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X-Men Noir #1 Review

X-Men Noir, by Fred Van Lente and Dennis Calero, is a pretty slight genre piece, but it’s also a pretty entertaining one at that.

The gist of the story is as you might imagine – the X-Men as seen through the view of a typical “noir” story set in the 1940s. It’s actually interesting, now that I think about it, how the 30s and 40s have become the go-to decade for noir when the noir that was being written at the time certainly did not intend to be anything but contemporary fiction. That’s neither here nor there, it is just something that struck me just now.

In any event, the story at hand here is that a young woman (Jean Grey) shows up dead, and the police are not really interested, since she is a member of the “X-Men.”

The chief of detectives (Magnus) is also a bit of a dirty cop, and this flies in the face of his son Peter’s views on life, which are slightly more scholarly. His father wants him to join him in the “Brotherhood,” but Peter is hesitant.

Meanwhile, in a clever bit of casting, the actual Golden Age Marvel hero the Angel is used in the comic as well, as, well, the Angel, also investigating Jean’s death. This takes him to the nightclub owned by Gambit (where Bishop is a bouncer).

Calero’s art at times is excellent, especially in creating a mood, but other times his photo realistic work really grates, particularly when it appears like he is just doing a typical Land-job, using faces where he can get them, not where they best serve a scene. But overall, the art is not a major issue.

The biggest problem with the comic is that it never really goes beyond, well, the X-Men set in a Noir story.

And that’s a cute enough idea, but it’s not much to hang a comic book story on.

So if you’re interested in seeing the X-Men adapted into a noir setting, then boy is this the comic for you, as Fred Van Lente does a very nice job fitting them all in there. Look, there’s ___! Hey look, there’s ____!

But as an actual comic book story, it is certainly not bad – it’s pretty entertaining, really, but if it were not for the whole “hey, it’s Peter Magnus – and look, he’s running away!” then I don’t know if this story would really stand out.


The pulp sential story in the back was awesome though. “Great Darwin’s ghost!”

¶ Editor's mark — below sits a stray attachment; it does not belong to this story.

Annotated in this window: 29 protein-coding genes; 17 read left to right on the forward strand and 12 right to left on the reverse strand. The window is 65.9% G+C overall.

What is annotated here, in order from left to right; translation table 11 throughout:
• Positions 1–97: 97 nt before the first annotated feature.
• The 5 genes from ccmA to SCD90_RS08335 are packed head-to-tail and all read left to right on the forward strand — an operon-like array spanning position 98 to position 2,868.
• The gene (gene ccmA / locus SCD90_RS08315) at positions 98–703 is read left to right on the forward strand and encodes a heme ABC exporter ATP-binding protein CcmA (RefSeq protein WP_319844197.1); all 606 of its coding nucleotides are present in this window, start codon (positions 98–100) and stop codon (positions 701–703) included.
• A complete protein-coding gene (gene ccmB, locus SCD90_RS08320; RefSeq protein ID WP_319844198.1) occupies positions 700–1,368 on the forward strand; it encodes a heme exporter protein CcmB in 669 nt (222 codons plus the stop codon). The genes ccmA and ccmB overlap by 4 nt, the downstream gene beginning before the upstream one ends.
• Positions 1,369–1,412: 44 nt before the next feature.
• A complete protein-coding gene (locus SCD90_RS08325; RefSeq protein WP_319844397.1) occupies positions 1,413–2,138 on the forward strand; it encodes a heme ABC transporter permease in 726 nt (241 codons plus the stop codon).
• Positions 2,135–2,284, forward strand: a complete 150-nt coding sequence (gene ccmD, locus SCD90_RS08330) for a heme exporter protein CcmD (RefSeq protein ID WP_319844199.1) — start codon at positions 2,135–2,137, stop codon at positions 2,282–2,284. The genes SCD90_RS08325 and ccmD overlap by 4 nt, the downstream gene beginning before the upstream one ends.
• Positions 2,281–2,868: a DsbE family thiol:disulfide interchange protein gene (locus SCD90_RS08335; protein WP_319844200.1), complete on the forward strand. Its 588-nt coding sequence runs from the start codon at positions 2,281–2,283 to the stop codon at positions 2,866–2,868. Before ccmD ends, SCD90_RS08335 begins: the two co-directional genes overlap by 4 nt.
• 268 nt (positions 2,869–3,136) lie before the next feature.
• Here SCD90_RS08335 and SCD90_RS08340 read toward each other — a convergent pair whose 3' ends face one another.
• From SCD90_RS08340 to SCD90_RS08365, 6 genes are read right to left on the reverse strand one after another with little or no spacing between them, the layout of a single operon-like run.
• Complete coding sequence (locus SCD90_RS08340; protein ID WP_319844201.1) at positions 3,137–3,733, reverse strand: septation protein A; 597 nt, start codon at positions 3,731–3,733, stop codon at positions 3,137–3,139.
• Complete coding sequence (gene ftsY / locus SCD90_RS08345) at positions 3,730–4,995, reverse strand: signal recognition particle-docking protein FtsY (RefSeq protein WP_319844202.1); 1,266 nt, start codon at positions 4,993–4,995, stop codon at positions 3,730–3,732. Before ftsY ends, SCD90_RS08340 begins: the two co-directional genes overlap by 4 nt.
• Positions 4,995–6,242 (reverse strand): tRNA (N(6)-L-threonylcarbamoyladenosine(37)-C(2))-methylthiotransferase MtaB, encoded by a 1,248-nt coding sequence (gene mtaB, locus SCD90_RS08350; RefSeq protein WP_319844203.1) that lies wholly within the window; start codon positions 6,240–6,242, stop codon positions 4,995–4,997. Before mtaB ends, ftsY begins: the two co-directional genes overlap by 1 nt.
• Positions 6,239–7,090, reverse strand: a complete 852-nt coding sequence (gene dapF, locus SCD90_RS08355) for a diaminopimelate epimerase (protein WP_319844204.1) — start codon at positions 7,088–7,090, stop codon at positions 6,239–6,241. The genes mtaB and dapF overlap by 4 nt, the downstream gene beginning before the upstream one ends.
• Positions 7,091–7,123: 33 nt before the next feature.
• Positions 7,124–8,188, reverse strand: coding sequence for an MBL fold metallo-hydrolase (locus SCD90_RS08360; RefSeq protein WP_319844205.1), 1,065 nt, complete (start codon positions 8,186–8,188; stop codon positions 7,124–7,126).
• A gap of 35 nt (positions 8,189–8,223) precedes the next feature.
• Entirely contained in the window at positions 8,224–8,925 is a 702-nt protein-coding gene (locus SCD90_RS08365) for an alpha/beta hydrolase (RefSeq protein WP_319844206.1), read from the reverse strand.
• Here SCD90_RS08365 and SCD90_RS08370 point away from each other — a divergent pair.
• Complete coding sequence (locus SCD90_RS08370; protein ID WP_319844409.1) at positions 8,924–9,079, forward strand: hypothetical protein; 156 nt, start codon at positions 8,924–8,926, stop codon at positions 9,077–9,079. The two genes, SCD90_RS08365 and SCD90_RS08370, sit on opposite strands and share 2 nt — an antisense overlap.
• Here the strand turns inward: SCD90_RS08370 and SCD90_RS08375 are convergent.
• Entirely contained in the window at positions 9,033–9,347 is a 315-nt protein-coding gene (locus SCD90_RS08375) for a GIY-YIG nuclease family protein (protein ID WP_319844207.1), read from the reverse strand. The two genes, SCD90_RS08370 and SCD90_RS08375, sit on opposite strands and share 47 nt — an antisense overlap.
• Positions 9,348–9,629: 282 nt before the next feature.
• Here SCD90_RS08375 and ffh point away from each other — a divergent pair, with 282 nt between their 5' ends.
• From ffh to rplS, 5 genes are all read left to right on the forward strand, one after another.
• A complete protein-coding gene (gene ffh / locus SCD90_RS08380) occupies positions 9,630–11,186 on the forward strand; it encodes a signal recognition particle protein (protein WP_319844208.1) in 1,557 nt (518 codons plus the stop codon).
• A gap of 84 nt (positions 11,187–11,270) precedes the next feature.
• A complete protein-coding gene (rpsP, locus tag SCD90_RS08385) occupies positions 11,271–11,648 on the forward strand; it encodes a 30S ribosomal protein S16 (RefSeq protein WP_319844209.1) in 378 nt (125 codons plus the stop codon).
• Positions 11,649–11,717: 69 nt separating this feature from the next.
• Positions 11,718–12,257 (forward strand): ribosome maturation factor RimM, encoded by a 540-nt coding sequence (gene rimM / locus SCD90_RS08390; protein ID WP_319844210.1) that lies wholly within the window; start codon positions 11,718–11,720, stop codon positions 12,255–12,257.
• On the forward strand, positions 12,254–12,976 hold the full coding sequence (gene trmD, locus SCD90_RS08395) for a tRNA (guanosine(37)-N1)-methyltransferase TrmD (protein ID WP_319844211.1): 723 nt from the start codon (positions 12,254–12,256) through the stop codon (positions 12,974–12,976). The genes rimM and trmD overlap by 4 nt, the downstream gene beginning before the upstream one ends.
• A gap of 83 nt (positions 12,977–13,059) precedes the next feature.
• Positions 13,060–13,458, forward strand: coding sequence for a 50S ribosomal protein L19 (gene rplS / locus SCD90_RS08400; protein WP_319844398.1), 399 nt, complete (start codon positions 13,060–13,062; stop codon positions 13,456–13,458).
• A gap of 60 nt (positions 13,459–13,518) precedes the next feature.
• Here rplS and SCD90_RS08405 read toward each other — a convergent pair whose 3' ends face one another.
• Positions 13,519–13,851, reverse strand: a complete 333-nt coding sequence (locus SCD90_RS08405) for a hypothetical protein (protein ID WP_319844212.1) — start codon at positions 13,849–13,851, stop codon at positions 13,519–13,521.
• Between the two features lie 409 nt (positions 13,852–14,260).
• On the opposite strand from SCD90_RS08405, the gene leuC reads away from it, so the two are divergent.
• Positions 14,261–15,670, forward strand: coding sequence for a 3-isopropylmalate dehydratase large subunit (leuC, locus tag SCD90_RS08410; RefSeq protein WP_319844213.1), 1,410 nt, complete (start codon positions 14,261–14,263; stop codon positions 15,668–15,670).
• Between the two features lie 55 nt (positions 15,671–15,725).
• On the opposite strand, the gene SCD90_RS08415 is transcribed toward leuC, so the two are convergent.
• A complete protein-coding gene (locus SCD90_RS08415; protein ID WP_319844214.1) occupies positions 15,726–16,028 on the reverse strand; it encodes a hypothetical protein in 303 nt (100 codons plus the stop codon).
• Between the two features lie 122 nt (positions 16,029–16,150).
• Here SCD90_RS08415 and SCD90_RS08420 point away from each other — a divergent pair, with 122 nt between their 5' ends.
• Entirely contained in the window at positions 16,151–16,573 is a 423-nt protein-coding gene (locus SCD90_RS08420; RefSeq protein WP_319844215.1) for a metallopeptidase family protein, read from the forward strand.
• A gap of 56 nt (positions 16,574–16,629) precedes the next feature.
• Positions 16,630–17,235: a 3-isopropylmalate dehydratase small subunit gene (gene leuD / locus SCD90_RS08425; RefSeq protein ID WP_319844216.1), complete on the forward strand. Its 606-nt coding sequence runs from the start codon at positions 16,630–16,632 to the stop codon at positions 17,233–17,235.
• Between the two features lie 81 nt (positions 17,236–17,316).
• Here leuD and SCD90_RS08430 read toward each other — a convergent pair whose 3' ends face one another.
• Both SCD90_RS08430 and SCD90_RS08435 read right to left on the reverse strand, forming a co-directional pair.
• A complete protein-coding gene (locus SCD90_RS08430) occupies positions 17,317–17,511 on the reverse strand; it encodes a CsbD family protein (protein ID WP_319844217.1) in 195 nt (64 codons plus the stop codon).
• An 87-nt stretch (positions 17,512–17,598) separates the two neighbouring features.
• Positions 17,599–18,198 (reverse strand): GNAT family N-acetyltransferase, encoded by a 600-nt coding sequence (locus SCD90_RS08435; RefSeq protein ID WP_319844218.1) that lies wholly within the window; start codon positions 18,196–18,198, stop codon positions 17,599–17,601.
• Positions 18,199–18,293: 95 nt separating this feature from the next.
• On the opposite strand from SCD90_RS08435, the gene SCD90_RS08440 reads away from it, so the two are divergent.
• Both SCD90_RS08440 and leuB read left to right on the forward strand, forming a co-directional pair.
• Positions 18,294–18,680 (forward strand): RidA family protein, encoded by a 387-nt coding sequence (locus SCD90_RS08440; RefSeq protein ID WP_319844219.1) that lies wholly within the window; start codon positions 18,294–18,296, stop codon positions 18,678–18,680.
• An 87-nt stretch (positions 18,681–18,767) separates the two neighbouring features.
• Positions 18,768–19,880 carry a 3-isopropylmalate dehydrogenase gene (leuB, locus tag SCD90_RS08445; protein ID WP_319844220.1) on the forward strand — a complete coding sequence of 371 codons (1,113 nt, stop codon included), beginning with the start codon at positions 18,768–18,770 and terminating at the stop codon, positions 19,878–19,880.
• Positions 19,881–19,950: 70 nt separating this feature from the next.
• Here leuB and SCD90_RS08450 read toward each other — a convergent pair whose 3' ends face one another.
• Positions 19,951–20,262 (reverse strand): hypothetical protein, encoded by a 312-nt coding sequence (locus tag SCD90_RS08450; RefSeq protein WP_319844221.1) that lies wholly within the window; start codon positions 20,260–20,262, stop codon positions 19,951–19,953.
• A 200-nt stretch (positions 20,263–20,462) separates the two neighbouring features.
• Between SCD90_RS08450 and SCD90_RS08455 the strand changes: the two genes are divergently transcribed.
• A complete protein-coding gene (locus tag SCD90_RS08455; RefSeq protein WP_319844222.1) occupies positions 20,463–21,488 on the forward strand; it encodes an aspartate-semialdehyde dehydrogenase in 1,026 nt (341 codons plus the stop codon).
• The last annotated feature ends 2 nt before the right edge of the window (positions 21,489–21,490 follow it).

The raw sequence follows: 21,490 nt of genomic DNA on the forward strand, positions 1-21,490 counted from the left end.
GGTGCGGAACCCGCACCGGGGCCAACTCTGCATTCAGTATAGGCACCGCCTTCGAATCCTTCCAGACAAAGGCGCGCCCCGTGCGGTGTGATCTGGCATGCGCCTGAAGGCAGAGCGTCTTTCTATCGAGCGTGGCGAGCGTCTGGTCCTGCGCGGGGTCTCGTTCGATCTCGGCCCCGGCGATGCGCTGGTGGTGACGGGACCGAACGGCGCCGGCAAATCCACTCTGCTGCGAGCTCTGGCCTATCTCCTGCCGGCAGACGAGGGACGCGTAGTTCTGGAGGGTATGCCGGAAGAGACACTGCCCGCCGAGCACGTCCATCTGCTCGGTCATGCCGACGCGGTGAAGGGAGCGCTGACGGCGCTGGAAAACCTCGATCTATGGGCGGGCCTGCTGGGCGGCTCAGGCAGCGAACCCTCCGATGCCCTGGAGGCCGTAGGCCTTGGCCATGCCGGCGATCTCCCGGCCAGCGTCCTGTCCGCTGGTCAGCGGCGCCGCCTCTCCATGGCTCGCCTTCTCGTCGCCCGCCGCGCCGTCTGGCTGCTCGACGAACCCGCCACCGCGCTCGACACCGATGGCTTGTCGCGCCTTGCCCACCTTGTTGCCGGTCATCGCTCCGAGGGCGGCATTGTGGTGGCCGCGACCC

Yeah, that was cool. Agreed.

the story at hand here is that a young mutant (Jean Grey) shows up dead

There are no mutants or powers in the Noir-verse. She’s just a young woman.

Given the obscurity of the GA Angel and the even greater obscurity of his origin details, I’ve spoken to a heck of a lot of fans who have no idea what’s going on with the prison flashbacks.

I don’t think it is fair to judge the story on just issue #1. It’s the start of a four parter, and I think we need to see more development of the story before saying it is trite. I enjoyed it. i think it could have been paced with a little more excitement, as the book comes off with a little too much exposition. Comics should be closer to movies, which are about what people do, rather than all the talk.

it is interesting how they recast the X-Men, keeping them outsiders but more as a gang, and Professer X was a big surprise (his article about sociopaths was reminiscent of this article in Criminal profiling http://www.criminalprofiling.com/Psychopathy-An-Evolutionary-Perspective_s289.html ). But I can see it turning, in a Noir setting everything is shadows, with lots of red herrings. I know the X-Men will turn out to be the good guys, and the cops the worst of the breed. Also, copying a little from League of Extraordinary Gentlemen by ending with a prose piece in the style of the era, “The Sentinels: Part 1 Days of Future Past” piece was a good laugh. I am looking forward to issue #2.


December 7, 2008 at 6:43 pm

Oooh, no recommended or not recommended….

I don’t think it is fair to judge the story on just issue #1. It’s the start of a four parter, and I think we need to see more development of the story before saying it is trite..

I get what you’re saying, but if they release it serially, it’s totally fair to judge it that way.

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